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Jodie Hearlson is kind of like the Verizon cell phone spokesperson in the turtle world.

During a recent research project as an intern at Mote Marine Laboratory in Sarasota, Florida, she spent her days asking turtles, “Can you hear me now?”

“I was part of an auditory research program that would test the frequency range sea turtles can hear,” said Hearlson, a 2007 graduate of the Field Biology program.  “The purpose of this project is to achieve a range of frequencies and apply the results to populations in the wild. This can let scientists know if offshore drilling, boat races or other noises impact the hearing of these turtles.  The turtles were trained to station at a target until they heard a sound.  Once hearing the sound they would then move to a separate target.  This process is similar to the hearing tests they give kids at school.”

Hearlson said she chose Friends University for its Zoo Science program.

“Friends has an amazing Zoo Science program, and I loved the small class sizes.  During my first year, I decided that I would rather work as a researcher, so I switched my major to Field Biology,” she said. “I really like the professors at Friends and the friendly atmosphere of the campus.  At Friends, I never felt like a number, which is how I felt at other schools I had visited.”

While attending the University, Hearlson said she particularly enjoyed her alpine ecology and marine ecology classes.

“These classes had a weeklong trip in the summer,” she said. “Students would go to Colorado and Texas to gain hands-on experiences working in the field.  The alpine ecology class trip was held at Rockcleft, while the marine ecology class was held at a beach house in Galveston, Texas. I really enjoyed these trips because it was like being in an outdoor classroom.  I felt as if I learned a lot and gained field experience that I could use later in future careers.”

After graduating, Hearlson spent two years at Mote Marine, working with two species of sea turtles on various projects, including monitoring nesting habits and analyzing National Geographic Crittercam footage.

The National Geographic project was a behavioral analysis on three female loggerhead turtles, and Hearlson said she discovered some interesting findings.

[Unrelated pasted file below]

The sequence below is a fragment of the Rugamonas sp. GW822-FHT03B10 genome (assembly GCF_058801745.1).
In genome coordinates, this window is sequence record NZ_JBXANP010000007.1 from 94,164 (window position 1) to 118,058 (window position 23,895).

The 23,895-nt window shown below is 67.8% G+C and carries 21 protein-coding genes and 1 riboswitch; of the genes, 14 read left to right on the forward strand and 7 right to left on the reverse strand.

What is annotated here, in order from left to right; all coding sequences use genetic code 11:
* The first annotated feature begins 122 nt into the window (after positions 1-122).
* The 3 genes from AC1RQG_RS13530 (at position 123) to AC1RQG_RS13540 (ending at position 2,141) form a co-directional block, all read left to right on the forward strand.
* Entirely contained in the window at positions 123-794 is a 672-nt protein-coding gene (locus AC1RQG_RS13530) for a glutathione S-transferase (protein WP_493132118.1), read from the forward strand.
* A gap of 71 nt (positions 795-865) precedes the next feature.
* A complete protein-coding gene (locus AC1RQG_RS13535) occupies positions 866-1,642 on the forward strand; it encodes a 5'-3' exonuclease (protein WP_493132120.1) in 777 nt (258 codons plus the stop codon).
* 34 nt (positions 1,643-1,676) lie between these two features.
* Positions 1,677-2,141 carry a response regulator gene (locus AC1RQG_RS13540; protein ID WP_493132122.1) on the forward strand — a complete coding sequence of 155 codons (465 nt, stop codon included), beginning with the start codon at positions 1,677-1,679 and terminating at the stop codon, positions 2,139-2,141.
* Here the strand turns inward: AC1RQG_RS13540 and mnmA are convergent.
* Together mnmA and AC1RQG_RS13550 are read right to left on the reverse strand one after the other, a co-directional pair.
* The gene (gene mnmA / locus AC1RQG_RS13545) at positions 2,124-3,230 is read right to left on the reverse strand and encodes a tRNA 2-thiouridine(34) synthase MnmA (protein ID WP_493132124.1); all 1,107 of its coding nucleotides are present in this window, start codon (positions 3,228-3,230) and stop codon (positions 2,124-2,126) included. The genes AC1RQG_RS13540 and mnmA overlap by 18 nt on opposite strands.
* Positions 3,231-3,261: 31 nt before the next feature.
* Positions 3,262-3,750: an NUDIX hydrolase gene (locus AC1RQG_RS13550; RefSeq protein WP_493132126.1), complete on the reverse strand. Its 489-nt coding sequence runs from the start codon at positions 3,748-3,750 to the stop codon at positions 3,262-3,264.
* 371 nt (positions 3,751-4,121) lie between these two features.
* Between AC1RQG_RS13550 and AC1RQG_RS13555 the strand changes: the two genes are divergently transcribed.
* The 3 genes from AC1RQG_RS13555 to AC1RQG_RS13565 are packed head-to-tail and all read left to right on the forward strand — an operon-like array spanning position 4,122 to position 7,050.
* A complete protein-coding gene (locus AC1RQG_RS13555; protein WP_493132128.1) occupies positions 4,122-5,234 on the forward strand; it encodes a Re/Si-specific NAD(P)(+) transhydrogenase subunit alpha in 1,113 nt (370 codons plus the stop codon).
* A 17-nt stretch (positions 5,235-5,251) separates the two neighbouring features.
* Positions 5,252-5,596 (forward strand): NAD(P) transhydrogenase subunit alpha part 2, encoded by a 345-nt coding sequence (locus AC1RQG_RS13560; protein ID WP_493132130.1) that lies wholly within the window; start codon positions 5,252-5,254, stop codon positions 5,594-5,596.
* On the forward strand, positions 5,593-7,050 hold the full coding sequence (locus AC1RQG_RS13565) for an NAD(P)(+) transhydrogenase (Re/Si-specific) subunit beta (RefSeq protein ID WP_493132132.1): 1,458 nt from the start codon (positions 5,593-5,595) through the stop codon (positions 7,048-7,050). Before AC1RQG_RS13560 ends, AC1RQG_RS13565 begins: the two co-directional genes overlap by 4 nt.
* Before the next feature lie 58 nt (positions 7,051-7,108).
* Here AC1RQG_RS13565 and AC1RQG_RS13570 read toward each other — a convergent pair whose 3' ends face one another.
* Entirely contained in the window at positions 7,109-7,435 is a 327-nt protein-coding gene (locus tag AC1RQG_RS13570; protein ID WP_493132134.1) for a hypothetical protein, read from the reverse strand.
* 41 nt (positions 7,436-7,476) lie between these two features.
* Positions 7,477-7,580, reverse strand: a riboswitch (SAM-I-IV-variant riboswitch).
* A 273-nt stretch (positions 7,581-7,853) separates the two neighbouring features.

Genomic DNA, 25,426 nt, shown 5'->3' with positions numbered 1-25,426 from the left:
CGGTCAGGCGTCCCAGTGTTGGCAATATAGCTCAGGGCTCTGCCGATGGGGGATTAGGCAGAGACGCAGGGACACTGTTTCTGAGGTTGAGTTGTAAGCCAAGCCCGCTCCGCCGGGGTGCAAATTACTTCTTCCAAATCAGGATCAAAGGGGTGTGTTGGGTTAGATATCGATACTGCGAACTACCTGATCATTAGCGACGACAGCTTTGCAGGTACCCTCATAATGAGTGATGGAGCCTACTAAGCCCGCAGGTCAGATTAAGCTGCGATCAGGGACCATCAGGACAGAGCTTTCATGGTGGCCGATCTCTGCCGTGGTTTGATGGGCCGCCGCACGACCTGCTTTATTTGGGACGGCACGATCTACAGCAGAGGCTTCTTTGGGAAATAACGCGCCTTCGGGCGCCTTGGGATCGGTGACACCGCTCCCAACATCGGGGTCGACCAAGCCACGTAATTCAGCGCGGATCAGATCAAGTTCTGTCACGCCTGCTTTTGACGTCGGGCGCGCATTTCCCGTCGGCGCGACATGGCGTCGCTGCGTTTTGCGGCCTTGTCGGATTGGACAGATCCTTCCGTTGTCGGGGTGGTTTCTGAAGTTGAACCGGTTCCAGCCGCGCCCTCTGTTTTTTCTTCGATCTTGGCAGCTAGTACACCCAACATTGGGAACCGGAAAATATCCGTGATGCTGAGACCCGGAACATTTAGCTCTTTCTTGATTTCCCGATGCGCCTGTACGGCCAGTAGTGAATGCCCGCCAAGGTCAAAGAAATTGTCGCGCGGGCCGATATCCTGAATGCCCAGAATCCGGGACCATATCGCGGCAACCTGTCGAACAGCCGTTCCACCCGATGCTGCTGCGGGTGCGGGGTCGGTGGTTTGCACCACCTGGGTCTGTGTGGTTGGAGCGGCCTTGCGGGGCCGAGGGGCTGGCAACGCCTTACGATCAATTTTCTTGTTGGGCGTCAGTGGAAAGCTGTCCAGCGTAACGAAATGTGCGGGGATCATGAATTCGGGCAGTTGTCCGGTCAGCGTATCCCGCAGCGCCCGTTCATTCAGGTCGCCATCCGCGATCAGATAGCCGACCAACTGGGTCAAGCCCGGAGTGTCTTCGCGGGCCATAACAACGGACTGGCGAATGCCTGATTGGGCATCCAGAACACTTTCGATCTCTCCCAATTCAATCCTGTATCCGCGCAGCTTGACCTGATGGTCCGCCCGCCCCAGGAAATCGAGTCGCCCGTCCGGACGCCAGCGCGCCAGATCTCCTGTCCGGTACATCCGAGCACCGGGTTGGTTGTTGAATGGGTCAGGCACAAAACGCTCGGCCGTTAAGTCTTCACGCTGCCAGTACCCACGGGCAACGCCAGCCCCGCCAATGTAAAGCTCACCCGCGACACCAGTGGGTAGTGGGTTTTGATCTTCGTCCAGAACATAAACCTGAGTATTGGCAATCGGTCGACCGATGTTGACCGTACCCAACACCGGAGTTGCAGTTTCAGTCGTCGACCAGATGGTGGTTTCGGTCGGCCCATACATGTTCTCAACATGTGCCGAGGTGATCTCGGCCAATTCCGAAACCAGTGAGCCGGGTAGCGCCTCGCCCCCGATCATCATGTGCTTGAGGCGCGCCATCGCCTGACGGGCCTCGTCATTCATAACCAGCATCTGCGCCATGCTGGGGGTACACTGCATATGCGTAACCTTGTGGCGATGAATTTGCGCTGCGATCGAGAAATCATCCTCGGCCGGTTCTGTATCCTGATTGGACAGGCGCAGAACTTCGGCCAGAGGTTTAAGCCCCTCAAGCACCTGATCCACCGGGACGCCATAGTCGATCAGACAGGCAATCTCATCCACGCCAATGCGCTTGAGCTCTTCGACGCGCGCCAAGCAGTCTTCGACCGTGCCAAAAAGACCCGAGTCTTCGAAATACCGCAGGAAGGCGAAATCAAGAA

“My responsibility was to review the footage and make detailed notes of the behavior of the turtle, number of breaths taken, and dive time,” she said. “It is thought that turtles do not forage during the nesting season but the critter camera recorded a turtle eating urchins and moving rocks, looking for other types of food.  The data collected was shared with other turtle biologists at the International Sea Turtle Symposium in February of 2009.”

Hearlson’s education at Friends University and her internship at Mote Marine have awakened a lifelong love for turtles.

“Turtles are my passion,” she said, “and being able to work with them was truly the best thing ever.”

Hearlson is currently employed as a sales associate at PETCO Animal Supplies, where she has worked since she was a Friends University student.

“I wanted a job that dealt with animals and thought a pet store would be a great place to begin,” Hearlson said.  “I applied and was hired within the week, which was 5 years ago.  This has been a great job and I learned a lot from it. I gained manager skills, public speaking skills and animals knowledge.  My boss has been very supportive of my schooling and has allowed me to have a flexible schedule to accommodate for my class trips and study time.  This job has definitely been a good stepping stone for future jobs.”

Hearlson said she will begin graduate studies at Emporia State University in the fall of 2009, and she will be working toward a master’s degree in biology with an emphasis in environmental biology.

“My thesis will be centered on the biology and behavior of freshwater turtles,” Hearlson said. “I would like to establish a career as a turtle biologist either with freshwater or marine turtles.  Also, I want to travel and educate the public on conservation efforts, turtles and other reptiles.  I believe that knowledge is power, and conservation can flourish only if people are aware of their actions.”